Here are the influential voices leading the conversations where nonprofits and technology overlap.
Count me as a fan of network-attached storage (NAS) technology. I especially like the desktop appliances, which are not much bigger than a four-slice toaster on the outside, but with huge space on the inside.
The appliances are the workgroup NAS units, and today’s models hold from 1 terabyte to 10TB of storage. The rack-mounted NAS units made for enterprise storage can hold from 1TB up to 24TB of disk space.
Workgroup NAS appliances come with one to five disks, and they share storage for a relatively small (2 to 50) group of users. Small companies often use these as shared storage before they get a small business server. Departments in large companies also utilize these, particularly if their IT department doesn't respond to requests for extra storage space.
But what makes a NAS a NAS? It’s attached to the network, not a particular computer or server, and has an operating system that allows users to have private disk space and share public space. Someone must set up the user database, but those are simple chores. Each user has a private area and access to a public area. Shared storage means having a single place to put important shared documents, and it ends the hunt for an important file across multiple PCs.
A NAS appliance can have a single disk drive, but avoid those units. When you have shared storage, reliability is critical. A single-drive NAS unit may never falter, but if it does, your files are toast. One good reason for a workgroup NAS is to back up files from individual computers, so at least two disk drives are needed, mirrored, for data safety. If one drive dies, you won't lose your data.
Large companies often appreciate units with four or more drives, configured with RAID-5 (Redundant Array of Independent Disks, level 5), which spreads files across all disks for better speed and redundancy. If one of the drives dies, files are still usable. These units tend to have more complex operating systems, and support more users as well.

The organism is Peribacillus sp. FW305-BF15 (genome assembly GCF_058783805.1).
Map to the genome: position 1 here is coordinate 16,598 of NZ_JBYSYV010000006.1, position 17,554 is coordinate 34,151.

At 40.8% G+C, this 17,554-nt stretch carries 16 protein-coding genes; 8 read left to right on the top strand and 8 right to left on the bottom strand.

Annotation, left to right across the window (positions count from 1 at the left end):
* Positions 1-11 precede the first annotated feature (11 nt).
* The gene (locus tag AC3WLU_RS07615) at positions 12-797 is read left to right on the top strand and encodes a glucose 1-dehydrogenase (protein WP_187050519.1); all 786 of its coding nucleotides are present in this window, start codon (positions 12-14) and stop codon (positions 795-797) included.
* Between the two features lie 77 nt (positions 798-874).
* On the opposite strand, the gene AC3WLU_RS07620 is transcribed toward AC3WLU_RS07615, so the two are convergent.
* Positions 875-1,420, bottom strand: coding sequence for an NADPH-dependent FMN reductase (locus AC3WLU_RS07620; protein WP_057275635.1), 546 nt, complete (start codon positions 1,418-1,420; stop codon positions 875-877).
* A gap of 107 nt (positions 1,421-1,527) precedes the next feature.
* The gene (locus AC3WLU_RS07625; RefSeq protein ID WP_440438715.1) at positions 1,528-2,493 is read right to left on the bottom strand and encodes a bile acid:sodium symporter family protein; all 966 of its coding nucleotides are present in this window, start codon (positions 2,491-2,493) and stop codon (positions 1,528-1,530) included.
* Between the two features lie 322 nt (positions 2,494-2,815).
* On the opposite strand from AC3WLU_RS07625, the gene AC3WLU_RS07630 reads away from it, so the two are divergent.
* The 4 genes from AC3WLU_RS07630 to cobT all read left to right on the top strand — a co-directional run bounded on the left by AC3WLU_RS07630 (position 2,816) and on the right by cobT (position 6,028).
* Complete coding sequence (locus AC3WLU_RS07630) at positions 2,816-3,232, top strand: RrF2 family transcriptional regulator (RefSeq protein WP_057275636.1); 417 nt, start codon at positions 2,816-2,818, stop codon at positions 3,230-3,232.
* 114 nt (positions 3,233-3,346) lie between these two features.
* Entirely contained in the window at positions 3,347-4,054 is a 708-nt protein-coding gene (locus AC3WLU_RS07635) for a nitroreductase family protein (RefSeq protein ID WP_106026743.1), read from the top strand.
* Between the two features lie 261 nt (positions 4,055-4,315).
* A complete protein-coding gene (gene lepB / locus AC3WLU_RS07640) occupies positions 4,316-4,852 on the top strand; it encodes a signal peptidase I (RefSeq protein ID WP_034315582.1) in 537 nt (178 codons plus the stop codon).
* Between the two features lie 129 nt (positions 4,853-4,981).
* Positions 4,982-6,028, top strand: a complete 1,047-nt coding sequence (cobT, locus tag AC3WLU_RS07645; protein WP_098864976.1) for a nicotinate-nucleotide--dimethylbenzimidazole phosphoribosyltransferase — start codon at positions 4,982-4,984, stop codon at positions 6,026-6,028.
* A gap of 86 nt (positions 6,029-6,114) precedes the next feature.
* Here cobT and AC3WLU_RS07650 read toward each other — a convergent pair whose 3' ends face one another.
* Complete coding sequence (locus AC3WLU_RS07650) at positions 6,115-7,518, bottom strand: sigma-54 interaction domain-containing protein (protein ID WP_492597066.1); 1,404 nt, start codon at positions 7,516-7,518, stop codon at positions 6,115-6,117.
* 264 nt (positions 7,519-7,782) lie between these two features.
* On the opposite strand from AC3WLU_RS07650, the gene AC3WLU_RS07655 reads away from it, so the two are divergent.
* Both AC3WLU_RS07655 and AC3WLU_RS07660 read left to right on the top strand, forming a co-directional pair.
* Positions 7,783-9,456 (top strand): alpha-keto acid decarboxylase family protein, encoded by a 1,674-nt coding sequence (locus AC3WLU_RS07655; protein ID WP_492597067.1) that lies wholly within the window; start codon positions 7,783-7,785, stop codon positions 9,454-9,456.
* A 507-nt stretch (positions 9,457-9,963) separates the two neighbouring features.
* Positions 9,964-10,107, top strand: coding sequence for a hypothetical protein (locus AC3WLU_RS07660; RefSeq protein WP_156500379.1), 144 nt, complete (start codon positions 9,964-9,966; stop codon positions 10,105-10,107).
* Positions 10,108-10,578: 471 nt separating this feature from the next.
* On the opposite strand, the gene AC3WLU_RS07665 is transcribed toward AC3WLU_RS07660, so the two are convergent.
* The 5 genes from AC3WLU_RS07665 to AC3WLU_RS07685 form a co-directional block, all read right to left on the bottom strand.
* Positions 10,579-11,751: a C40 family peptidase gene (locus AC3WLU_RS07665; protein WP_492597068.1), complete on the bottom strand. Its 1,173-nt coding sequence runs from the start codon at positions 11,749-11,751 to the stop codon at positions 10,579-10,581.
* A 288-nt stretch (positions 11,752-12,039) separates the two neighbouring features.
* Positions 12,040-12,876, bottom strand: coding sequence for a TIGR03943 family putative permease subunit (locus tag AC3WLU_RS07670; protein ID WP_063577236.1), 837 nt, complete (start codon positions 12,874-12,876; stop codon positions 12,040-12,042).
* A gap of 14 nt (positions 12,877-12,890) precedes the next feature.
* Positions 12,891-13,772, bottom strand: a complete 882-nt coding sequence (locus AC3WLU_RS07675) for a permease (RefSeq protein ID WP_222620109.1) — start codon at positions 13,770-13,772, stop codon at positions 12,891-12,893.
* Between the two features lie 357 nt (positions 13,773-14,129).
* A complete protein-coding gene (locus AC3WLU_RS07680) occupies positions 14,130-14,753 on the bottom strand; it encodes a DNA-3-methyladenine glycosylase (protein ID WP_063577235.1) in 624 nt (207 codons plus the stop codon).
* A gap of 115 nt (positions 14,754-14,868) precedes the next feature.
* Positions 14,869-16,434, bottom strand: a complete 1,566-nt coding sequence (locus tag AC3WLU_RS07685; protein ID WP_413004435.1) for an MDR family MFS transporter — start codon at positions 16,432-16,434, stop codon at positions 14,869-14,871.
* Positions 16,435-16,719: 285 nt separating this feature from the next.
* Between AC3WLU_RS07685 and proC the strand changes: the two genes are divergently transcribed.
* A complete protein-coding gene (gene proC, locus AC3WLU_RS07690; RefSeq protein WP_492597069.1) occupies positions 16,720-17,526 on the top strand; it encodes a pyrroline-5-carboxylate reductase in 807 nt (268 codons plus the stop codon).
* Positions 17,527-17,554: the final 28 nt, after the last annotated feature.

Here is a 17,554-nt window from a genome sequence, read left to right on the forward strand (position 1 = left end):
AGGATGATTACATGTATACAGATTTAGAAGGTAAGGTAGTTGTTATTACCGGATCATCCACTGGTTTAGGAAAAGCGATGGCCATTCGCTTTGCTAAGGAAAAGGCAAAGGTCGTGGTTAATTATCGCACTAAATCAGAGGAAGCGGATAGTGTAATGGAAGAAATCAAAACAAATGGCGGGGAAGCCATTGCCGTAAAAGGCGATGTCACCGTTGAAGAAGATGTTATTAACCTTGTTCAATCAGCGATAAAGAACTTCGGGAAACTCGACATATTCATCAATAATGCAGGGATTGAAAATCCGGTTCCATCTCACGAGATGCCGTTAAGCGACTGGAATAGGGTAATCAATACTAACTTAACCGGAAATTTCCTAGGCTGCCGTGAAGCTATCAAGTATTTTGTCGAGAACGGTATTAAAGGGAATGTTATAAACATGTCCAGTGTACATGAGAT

As hard-disk prices drop and capacities jump, the value of external storage gets better every day. Want 4TB? (That’s about 2.75TB of usable space on a RAID-5 system.) There are multiple options for less than $1,000. The two-drive versions are even less: A unit with mirrored 2TB drives (with effective capacity of 2TB) can be had for well under $500.
Two models, the Iomega StorCenter and Buffalo TeraStation, include file indexing and searching software. This provides a rudimentary document management platform for free. Let’s hope others also include indexing and searching software in the future, because Google has convinced everyone to search for, not logically file, documents.
Those interested in virtual servers will be pleased to know that most of the workgroup NAS units and all the larger enterprise units can serve as shared storage for virtual machine images. Because all workgroup NAS devices run some type of highly customized Linux operating system, they can support PC, Linux and Macintosh clients at the same time, reading and writing the same files.
Besides Iomega and Buffalo (who was the first to break the 1TB-for-$1,000 barrier with their TeraStation several years ago), check out Seagate BlackArmor, Netgear ReadyNAS and LaCie units. All have various models and capacities, and all work quite well.
As your company grows, make sure your workgroup NAS keeps up. If you add a Windows server, you can integrate the NAS storage into your Active Directory structure. Some units allow access to files over the Internet, and some units replicate files between remote units for disaster recovery — pretty clever for an inexpensive little box that sits quietly on a shelf.